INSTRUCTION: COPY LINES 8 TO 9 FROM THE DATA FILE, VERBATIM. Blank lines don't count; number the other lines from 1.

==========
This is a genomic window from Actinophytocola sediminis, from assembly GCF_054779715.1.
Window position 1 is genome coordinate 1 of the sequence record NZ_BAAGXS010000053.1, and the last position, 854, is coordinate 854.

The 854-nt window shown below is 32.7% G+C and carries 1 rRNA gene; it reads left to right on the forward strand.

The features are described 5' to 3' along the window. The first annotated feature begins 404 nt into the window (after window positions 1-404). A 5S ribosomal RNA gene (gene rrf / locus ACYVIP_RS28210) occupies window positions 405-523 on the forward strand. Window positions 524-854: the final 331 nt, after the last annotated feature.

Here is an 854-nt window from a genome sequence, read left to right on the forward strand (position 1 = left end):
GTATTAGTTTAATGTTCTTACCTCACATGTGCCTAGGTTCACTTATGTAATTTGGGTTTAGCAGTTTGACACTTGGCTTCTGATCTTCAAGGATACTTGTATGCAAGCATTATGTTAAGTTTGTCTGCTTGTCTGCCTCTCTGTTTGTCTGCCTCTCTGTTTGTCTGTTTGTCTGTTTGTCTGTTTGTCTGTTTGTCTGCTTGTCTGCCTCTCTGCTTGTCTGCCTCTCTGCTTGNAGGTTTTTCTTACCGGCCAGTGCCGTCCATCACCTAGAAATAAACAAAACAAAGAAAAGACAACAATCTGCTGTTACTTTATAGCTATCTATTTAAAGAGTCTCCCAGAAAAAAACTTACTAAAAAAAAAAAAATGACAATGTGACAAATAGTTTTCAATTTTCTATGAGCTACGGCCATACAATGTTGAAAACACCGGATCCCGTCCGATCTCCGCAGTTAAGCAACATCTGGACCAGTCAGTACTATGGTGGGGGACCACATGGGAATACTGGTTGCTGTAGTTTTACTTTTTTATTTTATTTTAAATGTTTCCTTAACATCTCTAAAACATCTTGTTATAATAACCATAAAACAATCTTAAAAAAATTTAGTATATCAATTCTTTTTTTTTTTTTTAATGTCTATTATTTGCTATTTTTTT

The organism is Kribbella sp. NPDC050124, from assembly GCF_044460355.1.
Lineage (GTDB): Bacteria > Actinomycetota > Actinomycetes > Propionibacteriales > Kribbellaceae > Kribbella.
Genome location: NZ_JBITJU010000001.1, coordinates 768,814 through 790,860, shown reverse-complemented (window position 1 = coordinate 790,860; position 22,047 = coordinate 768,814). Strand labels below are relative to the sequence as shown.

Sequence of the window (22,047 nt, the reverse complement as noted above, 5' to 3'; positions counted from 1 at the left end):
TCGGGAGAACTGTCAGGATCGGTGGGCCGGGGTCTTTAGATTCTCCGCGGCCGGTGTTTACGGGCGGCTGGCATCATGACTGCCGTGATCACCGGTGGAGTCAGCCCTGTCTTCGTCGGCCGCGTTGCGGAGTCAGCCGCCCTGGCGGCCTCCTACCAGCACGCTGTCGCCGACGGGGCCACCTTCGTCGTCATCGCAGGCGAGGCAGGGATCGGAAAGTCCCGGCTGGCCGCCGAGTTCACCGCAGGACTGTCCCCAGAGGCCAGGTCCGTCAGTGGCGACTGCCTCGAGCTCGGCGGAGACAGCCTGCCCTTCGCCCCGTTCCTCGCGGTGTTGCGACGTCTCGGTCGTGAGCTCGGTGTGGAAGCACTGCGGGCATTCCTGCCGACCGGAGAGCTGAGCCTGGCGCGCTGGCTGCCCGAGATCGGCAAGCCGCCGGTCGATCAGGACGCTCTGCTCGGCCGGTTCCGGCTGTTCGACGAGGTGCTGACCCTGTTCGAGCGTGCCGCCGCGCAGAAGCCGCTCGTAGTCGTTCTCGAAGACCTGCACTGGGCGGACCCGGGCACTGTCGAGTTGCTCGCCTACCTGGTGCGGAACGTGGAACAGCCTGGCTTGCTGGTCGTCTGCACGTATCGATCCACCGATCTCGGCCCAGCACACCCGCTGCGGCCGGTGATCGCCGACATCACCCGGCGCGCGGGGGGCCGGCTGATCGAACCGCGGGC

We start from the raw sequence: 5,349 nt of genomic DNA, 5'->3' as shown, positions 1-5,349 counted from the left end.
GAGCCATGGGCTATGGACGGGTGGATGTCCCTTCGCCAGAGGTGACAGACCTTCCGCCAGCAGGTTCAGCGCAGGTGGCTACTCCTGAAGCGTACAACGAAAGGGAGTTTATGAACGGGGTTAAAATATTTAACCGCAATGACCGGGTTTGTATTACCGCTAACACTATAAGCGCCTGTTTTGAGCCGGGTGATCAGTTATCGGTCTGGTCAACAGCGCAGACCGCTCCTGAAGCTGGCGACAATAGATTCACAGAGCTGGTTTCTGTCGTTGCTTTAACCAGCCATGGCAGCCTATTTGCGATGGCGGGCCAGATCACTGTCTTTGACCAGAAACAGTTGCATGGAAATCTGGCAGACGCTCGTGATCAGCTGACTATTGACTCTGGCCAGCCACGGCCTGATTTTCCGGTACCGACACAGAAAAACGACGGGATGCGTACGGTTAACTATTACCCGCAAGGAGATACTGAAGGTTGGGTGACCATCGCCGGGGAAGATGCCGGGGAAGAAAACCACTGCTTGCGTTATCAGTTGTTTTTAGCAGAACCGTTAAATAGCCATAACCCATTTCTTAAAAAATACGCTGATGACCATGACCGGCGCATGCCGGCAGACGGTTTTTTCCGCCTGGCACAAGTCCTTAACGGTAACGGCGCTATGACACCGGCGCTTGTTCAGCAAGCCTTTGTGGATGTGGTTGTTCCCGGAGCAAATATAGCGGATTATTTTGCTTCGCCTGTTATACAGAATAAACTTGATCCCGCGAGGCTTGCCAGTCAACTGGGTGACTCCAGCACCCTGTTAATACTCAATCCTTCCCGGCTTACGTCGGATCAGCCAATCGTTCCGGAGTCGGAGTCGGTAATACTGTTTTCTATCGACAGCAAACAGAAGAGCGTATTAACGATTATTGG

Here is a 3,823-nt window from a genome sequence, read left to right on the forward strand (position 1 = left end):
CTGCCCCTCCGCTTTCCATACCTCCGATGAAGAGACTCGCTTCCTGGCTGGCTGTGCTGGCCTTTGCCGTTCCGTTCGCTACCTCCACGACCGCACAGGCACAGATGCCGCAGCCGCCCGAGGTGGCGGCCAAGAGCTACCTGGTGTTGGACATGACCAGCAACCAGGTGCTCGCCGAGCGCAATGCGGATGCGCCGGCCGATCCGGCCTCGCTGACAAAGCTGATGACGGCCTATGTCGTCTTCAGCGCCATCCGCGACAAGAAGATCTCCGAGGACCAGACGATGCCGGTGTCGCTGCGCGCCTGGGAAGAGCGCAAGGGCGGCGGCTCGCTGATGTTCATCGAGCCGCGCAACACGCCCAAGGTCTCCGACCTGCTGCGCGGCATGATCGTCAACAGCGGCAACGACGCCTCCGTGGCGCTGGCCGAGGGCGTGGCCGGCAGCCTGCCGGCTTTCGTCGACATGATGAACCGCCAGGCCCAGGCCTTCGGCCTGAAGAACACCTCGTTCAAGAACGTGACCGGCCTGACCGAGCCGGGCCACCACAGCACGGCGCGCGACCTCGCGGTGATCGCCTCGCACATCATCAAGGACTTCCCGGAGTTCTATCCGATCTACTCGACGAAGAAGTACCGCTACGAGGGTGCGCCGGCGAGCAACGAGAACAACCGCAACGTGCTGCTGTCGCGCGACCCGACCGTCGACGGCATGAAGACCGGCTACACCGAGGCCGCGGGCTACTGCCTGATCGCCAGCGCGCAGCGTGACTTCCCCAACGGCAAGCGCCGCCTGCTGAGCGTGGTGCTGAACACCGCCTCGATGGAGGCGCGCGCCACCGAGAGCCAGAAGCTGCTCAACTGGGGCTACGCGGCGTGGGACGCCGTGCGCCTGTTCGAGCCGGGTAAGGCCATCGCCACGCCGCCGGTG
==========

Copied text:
Lineage (GTDB): Bacteria > Actinomycetota > Actinomycetes > Propionibacteriales > Kribbellaceae > Kribbella.
Genome location: NZ_JBITJU010000001.1, coordinates 768,814 through 790,860, shown reverse-complemented (window position 1 = coordinate 790,860; position 22,047 = coordinate 768,814). Strand labels below are relative to the sequence as shown.